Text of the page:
Physical therapy is an integral part of shoulder treatment involving surgery. Physical therapy is done both before the surgery (pre-habilitation), and after surgery (post habilitation). Though not prevalent some years ago, the benefits of pre-hab are increasingly recognized in treatments involving surgeries.
Physical therapy for shoulder surgery during pre-hab is meant to increase the rate of recovery after surgery. However, since one is already injured, the exercises devised should not be too strenuous on the shoulder joint. This is because it can lead to more damage being inflicted on the affected shoulder. Pre-hab should start 6-weeks before surgery. If one can start earlier then it is even better as it leads to better results.
During this phase, the biggest risk is overuse of the shoulder joint or over training. Both result in a large strain being placed on the injured arm which may make the injury worse. Those who would argue that if there is a risk of making the injury worse during pre-hab should keep in mind the fact that people who have undergone pre-hab recover much faster and require less around-the-clock care after surgery compared to those who only undergo post-surgery rehab.
Pre-hab exercises are designed to keep the shoulder supple, strong and flexible while at the same time ensuring that more damage is not caused. This could include various range of motion exercises and using one’s arm weight to exercise. Exercises that strain the shoulder greatly such as weight training should be avoided.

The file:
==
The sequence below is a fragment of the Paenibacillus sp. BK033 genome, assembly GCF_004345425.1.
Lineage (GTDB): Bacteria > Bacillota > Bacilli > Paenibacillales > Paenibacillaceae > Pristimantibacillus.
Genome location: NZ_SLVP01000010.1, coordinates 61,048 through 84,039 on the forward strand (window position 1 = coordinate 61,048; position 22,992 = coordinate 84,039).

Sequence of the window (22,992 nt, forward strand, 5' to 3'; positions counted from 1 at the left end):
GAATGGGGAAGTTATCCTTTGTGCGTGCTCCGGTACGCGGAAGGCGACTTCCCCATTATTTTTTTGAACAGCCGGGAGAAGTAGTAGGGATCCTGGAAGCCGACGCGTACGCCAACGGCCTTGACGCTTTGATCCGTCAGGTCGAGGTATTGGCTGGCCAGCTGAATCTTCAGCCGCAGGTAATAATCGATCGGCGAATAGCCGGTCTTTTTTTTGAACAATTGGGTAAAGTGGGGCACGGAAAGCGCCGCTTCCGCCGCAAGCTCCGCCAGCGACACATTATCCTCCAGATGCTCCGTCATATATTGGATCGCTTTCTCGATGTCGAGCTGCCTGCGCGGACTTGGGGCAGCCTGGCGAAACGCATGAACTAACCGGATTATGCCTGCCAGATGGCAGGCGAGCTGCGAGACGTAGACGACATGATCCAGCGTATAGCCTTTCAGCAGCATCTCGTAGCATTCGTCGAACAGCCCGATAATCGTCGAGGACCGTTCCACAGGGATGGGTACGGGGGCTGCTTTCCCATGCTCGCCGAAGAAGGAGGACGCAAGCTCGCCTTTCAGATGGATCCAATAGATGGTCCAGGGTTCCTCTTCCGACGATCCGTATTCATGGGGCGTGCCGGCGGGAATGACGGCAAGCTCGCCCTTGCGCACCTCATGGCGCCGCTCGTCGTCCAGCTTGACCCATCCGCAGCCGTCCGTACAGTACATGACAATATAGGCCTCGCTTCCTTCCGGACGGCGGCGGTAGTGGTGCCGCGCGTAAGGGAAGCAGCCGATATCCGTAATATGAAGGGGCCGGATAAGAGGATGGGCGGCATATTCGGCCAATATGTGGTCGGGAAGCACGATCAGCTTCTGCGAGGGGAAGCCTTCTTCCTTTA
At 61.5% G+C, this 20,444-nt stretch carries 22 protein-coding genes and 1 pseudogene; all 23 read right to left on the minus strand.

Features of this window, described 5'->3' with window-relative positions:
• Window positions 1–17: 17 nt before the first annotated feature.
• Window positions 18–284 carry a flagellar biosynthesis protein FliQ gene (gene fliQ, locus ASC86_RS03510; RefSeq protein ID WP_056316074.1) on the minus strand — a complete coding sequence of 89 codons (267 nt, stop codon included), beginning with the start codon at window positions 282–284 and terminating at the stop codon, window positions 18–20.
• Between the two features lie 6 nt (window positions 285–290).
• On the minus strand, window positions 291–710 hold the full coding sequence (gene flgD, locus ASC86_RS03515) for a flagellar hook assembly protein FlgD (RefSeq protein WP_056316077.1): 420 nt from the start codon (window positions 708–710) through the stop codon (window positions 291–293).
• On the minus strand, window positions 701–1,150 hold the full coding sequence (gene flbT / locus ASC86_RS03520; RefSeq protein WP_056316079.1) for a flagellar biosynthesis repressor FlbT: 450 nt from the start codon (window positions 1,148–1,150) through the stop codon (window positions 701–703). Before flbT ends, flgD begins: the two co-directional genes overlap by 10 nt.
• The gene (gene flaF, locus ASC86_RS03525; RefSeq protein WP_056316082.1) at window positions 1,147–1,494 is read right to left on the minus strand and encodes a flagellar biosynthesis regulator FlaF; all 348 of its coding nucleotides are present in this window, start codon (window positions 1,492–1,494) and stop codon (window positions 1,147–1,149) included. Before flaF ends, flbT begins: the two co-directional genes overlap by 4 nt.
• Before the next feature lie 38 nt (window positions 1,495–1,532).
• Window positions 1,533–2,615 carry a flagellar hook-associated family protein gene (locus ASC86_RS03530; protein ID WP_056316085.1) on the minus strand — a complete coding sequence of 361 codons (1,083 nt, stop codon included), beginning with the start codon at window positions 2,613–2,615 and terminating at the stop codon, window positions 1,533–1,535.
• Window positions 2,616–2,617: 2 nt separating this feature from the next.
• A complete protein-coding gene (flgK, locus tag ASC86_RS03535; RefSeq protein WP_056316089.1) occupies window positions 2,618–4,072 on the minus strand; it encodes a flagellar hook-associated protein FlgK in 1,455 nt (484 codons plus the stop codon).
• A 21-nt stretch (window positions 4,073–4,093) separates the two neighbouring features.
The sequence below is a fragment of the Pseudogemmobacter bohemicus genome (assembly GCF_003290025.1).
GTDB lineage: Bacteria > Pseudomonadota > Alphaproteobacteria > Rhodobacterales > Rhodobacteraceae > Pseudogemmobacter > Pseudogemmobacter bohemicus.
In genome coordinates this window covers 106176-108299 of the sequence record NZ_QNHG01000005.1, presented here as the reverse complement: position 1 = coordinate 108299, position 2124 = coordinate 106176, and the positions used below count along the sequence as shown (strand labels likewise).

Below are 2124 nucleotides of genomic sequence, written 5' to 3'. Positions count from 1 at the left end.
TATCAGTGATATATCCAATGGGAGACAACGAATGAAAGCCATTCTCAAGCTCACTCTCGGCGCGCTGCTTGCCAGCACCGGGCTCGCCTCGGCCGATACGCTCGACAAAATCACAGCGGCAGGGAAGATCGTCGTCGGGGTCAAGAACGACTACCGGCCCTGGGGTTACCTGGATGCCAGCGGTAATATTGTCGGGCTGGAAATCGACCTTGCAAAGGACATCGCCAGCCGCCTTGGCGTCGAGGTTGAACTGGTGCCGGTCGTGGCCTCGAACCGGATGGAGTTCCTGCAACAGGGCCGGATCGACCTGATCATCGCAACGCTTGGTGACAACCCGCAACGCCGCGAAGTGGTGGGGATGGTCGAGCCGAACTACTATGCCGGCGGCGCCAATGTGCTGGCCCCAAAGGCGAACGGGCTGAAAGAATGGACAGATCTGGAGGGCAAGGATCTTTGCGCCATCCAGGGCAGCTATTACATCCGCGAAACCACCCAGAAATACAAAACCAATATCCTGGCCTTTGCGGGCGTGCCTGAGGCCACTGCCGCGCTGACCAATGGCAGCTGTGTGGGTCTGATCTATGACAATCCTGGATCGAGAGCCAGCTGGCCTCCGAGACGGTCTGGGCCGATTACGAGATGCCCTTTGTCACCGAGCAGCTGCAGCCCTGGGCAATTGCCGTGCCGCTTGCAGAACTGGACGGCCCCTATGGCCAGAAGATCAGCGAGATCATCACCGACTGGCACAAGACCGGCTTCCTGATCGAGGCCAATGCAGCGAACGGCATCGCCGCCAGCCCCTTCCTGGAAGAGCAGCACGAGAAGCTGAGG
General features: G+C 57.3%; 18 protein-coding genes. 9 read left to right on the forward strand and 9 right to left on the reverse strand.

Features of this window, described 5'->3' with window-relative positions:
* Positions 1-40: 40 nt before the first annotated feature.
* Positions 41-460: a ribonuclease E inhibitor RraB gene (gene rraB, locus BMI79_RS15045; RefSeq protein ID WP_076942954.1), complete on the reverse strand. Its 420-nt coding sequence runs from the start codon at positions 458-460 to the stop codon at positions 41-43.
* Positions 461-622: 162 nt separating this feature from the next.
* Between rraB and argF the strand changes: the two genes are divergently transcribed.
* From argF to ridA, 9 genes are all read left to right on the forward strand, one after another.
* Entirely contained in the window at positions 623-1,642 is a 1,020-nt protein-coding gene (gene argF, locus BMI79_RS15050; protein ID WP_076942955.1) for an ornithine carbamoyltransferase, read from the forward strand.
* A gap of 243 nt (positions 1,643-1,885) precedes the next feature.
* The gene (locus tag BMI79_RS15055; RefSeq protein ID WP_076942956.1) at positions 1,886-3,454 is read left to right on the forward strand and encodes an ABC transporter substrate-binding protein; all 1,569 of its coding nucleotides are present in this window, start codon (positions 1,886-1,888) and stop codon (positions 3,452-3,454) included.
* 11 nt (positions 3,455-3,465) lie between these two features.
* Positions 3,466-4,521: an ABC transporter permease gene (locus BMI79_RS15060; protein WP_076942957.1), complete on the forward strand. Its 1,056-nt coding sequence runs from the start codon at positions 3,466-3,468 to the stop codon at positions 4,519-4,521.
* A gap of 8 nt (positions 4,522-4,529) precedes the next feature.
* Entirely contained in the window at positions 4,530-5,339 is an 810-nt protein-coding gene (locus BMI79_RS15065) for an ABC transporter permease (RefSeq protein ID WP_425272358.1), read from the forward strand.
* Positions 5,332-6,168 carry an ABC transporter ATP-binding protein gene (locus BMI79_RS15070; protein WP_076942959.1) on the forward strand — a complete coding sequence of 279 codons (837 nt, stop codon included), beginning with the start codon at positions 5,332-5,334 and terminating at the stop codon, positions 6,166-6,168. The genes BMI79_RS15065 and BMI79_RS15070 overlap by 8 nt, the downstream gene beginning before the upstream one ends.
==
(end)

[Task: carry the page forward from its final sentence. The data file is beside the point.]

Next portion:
After surgery, physical therapy is important to ensure that one heals fully, correctly and fast. A few days after surgery, one will normally exercise their arm while ensuring that the shoulder that was operated on is not moving. This includes flexing the wrist and the elbow and pendulums. Pendulums involve dangling one’s arm and using one’s body weight to swing the arm back and forth. At this stage, care should be taken to ensure that movement is not generated by the shoulder as it can cause tearing.
A few days after the surgery, physical therapy moves on to the next stage, passive movement. Passive movement is meant to keep the shoulder supple and flexible during the healing process. During passive movement, the arm will be moved by a nurse or a machine.
At around the 5th or 6th week, the shoulder is sufficiently healed to allow it to move without a high risk of causing damage. It involves moving the shoulder joint in different angles gradually until near optimal range of motion is recovered. Strength training is also included in this phase. One typically has to support the shoulder initial until it becomes more supple and strong. At this stage, free weights and elastic bands are used for strength training.
In about 4 months, one is usually fully recovered and can do more strenuous strength training exercises such as push-ups as well as participate in sports. One should however avoid contact spots such as football and rugby until they are truly recovered.
The thing to keep in mind when undergoing physical therapy for shoulder surgery is patience and rest are as important as the physical therapy itself, if not more important. Trying to do too much too soon could be detrimental to one’s recovery progress.
Doing the correct exercises at the correct time is also very crucial. Where one can easily search the net and find lots of articles dealing with physical therapy for shoulder surgery, it is no substitute for seeking professional help and opinion. Thus before embarking on any physical therapy, it is best to talk to an orthopaedic professional, a physiotherapist or a doctor. For more information contact Premier Orthopaedics or download our free eBook, The Pre-Operative Guide to Shoulder Surgery.